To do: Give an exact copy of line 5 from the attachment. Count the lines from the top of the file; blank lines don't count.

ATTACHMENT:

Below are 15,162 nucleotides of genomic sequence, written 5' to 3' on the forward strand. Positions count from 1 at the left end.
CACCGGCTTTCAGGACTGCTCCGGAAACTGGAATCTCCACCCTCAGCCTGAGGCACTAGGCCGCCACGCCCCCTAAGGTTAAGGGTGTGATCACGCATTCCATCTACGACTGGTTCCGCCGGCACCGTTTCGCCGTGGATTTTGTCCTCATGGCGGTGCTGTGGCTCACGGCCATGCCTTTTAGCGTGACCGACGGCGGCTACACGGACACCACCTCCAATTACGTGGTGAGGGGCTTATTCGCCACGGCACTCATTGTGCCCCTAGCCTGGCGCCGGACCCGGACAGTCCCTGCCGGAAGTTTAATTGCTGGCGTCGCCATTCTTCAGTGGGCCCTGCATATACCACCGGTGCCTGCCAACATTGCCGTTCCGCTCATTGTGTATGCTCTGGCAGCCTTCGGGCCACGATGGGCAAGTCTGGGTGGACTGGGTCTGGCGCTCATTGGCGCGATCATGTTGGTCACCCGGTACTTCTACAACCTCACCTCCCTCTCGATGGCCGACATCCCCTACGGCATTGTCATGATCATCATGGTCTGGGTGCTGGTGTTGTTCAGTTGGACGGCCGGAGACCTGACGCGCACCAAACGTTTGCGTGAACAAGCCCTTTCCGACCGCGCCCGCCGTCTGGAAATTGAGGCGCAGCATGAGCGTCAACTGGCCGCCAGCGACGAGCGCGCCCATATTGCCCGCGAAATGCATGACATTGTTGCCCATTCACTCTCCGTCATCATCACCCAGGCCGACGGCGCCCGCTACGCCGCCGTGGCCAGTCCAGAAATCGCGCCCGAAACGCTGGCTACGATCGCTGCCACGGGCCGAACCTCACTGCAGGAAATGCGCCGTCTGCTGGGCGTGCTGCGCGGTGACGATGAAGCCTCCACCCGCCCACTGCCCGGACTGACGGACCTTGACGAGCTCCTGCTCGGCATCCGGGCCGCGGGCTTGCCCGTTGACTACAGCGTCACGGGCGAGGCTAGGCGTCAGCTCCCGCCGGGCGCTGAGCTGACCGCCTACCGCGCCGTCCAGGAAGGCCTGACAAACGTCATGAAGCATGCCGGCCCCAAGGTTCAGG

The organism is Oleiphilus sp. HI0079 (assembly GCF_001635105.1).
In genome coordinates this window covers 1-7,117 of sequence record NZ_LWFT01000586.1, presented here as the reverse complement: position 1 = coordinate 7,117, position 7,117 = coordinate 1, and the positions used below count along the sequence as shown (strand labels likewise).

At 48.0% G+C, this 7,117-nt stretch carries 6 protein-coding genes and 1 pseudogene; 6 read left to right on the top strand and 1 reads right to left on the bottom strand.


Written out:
At 48.0% G+C, this 7,117-nt stretch carries 6 protein-coding genes and 1 pseudogene; 6 read left to right on the top strand and 1 reads right to left on the bottom strand.